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Film Clips

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NEW RELEASES

HART'S WAR Certainly one of the more ambitious projects of the new year, this WWII drama falls just shy of qualifying as an out-and-out hit. The problem rests with the pontification, as an initially absorbing storyline eventually gets railroaded by a final half-hour in which everyone boasts about the sacrifices they'll make before actually getting around to making them. Despite top billing and prominence in all the trailers, Bruce Willis is actually a supporting character, portraying the top dog among the Americans being held at a German POW camp. The Hart of the title is played by Colin Farrell, who's cast as a greenhorn lieutenant ordered to defend a fellow officer -- a black flyer (Terrence Howard) accused of murdering a racist GI (Cole Hauser) -- in a kangaroo court set up within the confines of the camp. This extremely well-made drama has its share of high-minded themes to push -- for starters, the divisiveness of racism is not only inherently evil but also detrimental to a necessary spirit of camaraderie and self-sacrifice -- but such notions of nobility work far more effectively when subtly woven into the fabric of the piece rather than written large across a billboard that's then toppled onto audience members' heads. 1/2

JOHN Q Emotionally effective but also dishonest and irresponsible, John Q is largely DOA. It's tough not to side with a movie that sticks it to America's health care crisis, but this heavy-handed button-pusher stacks matters so densely, it doesn't give any rationale room to breathe. Denzel Washington plays struggling factory worker John Quincy Archibald, who learns that his insurance won't cover a heart transplant operation for his dying son (Daniel E. Smith). With nowhere to turn, John elects to hold an emergency room hostage, threatening dire consequences if his son's name isn't placed on the donor recipient list. This one offers a virtual checklist of "social drama" cliches: the opportunistic police chief (Ray Liotta) wanting to make a good impression in an election year; a tanned TV reporter (Paul Johansson) hungry for ratings ("This is my white Bronco!" he exclaims in one of scripter James Kearns' many dopey lines); and unfeeling hospital personnel (Anne Heche and James Woods). Furthermore, the notion that the US public would outwardly cheer a man holding innocent people hostage (no matter what the reason) is not only ludicrous but somewhat insulting as well.

RETURN TO NEVER LAND Over the past few years, Disney has been hell-bent on releasing a slew of needless and inferior sequels (e.g. Cinderella II, The Little Mermaid II) to their classic animated features directly to the video market. What, then, persuaded them to throw this sorry sequel to 1953's Peter Pan into theaters? Perhaps it's to test the waters on how these shoddy products would fare with highly publicized theatrical campaigns; if that's the case, then let's pray this one tanks, since I have no real desire to see the movie marketplace cluttered with the likes of Hercules or Fox and the Hound sequels. Despite the brand name recognition, the '53 Peter Pan hardly ranks alongside the studio's finest efforts, but it's still miles ahead of this poorly realized follow-up that finds Wendy's daughter Jane helping Peter and the Lost Boys battle persistent Captain Hook. Dull characters, unmemorable songs and flat animation sink this one. 1/2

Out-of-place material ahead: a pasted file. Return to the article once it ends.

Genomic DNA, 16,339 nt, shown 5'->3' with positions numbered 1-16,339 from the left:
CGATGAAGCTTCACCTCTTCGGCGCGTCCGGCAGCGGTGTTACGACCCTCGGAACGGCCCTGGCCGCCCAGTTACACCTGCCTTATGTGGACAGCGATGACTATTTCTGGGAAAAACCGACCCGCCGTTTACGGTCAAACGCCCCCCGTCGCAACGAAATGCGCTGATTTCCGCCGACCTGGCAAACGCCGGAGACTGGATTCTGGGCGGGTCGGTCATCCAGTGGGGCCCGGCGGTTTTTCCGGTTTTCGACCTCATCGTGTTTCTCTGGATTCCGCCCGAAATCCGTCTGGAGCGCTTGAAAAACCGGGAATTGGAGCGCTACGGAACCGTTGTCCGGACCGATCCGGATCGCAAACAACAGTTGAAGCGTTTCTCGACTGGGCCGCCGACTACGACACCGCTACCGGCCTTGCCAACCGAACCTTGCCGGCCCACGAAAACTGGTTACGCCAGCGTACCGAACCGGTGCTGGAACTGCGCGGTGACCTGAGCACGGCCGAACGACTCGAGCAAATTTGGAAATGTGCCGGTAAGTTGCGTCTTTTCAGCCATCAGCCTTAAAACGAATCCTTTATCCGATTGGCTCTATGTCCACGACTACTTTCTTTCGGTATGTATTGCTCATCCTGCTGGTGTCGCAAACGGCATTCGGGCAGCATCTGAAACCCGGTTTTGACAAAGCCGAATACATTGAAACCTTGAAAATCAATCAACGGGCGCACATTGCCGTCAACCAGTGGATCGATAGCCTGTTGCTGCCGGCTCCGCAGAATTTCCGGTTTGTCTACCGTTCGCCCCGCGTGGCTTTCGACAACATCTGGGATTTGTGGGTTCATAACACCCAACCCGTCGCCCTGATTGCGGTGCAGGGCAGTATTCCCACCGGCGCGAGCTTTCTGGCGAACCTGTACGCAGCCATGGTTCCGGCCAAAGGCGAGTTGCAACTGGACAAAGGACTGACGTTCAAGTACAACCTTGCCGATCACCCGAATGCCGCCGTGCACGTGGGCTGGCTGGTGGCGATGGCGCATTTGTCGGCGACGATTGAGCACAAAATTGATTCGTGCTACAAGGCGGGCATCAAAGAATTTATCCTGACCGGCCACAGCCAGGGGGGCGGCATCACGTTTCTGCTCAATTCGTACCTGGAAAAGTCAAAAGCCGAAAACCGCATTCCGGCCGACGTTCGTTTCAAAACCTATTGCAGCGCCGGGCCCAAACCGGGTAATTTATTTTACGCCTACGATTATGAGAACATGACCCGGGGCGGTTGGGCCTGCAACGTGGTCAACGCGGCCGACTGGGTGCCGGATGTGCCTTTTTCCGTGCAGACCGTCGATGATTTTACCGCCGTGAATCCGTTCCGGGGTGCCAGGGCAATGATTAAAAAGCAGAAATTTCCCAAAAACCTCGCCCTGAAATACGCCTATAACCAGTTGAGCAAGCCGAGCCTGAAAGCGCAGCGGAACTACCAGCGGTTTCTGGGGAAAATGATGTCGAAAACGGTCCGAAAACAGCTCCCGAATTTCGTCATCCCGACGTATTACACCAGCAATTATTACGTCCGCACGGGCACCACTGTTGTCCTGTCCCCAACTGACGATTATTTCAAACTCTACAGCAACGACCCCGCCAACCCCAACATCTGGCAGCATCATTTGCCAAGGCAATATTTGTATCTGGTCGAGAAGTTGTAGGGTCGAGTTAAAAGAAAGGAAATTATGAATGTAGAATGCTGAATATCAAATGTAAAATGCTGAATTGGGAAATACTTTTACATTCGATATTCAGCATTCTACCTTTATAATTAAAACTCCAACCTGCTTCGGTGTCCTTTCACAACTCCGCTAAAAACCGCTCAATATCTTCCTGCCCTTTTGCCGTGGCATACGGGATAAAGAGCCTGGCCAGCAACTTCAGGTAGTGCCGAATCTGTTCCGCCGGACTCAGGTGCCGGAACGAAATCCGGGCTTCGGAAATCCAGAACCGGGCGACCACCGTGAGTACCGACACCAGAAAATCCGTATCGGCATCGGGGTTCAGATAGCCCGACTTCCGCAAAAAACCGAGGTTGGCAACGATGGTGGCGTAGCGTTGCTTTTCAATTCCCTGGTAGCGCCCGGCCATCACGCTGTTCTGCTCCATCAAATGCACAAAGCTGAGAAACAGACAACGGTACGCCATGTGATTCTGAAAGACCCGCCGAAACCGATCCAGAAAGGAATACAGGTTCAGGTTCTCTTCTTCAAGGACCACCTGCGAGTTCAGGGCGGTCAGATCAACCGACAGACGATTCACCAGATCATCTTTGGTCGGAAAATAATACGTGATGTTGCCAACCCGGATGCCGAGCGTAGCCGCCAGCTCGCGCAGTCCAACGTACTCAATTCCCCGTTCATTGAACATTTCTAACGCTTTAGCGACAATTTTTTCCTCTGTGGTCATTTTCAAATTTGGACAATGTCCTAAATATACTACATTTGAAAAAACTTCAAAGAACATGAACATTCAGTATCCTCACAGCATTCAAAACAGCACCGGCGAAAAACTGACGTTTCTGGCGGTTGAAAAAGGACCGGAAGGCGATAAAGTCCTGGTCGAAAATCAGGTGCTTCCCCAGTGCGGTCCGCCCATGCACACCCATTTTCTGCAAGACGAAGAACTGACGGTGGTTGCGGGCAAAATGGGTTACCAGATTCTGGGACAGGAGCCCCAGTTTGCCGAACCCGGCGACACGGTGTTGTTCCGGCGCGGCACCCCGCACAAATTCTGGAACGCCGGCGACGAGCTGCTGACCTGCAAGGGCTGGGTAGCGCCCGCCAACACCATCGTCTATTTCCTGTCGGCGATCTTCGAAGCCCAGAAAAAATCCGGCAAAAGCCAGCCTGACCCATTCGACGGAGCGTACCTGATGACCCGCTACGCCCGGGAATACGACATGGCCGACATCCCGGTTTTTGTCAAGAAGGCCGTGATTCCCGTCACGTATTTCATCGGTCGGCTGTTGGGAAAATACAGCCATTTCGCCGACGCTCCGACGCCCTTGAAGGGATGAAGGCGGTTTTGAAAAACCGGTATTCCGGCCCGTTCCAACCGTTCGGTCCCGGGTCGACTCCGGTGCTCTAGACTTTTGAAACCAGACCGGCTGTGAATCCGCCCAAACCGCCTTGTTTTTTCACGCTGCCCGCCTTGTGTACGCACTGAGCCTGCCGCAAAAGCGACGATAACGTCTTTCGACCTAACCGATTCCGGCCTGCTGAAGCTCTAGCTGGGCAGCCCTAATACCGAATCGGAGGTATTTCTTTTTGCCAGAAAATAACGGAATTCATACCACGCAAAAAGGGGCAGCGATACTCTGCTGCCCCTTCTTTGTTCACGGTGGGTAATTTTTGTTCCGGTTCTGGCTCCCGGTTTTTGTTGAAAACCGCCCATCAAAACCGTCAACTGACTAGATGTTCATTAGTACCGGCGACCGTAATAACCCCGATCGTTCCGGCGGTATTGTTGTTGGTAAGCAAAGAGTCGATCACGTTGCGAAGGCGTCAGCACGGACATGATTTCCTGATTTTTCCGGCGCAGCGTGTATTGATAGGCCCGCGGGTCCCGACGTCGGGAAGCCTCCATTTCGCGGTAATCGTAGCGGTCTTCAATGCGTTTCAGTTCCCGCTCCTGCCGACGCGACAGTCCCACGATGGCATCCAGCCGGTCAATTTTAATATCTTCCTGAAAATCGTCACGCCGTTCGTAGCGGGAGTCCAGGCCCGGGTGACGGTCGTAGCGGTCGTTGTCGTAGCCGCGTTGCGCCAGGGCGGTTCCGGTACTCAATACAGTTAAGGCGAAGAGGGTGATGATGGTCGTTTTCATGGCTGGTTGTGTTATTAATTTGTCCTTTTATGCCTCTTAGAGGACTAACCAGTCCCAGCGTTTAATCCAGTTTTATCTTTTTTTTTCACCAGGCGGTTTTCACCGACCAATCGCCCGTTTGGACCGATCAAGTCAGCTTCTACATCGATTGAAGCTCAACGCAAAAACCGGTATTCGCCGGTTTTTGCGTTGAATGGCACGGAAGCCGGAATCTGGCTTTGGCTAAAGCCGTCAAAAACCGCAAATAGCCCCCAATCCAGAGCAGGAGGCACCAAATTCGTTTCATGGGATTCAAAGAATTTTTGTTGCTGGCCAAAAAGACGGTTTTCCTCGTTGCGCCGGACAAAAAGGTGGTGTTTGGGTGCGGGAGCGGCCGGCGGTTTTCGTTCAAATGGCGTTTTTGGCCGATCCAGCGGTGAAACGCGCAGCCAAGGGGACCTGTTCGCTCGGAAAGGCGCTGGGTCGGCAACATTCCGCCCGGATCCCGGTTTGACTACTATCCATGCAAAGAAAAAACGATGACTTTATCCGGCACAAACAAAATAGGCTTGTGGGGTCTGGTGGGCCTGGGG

CURRENT RELEASES

BIRTHDAY GIRL Birthday Girl is one of those movies that starts out so unexpectedly off-kilter, you can't help but be disappointed once it turns stridently conventional. Ben Chaplin is merely average as John Buckingham, a British milquetoast who sends off for a Russian mail-order bride; he ends up with Nadia (Nicole Kidman), a willowy beauty who speaks no English, smokes non-stop, and works hard to satisfy her new husband's sexual fetishes. Initially content, he soon finds matters going awry with the arrival of two of her countrymates (Amelie's Mathieu Kassovitz and Brotherhood of the Wolf's Vincent Cassel). This curio begins as an interesting study of how two dissimilar individuals tentatively break down various communication barriers, and, on the heels of her star turns in The Others and Moulin Rouge, Kidman again demonstrates that she had been living in Tom Cruise's shadow for far too long. But after an initially intriguing set-up, the film tosses out a "surprise" plot twist that could be spotted from two continents away, and from there it dissolves into a soggy and illogical thriller.

BLACK HAWK DOWN This adaptation of Mark Bowen's account of the 1993 military operation in Somalia that left several Americans dead is being given the Oscar push, but the truth is that the film adds precious little to the long line of war pictures that have come out of Hollywood over the last century -- on the contrary, the movie seems to exist in a bubble, hermetically sealed off from the emotional pull that helped define most of the great war flicks. From the start, this fails to provide much historical or political context to its proceedings, yet even more detrimental is that none of the key contributors -- director Ridley Scott, producer Jerry Bruckheimer or novice screenwriter Ken Nolan -- deemed it important to place any stock in their cast of characters. Obviously, Scott et al wanted to recreate the wartime experience in all its shell-shocked urgency rather than fashion a more traditional (read: narrative-driven) movie, but Saving Private Ryan managed to accomplish both objectives without any compromises. Some familiar actors pop up here and there, but for the most part, the unflagging sound and fury make it impossible to identify or empathize with these characters as individuals, since their primary function seems to be to serve as an anonymous slab of American fortitude.

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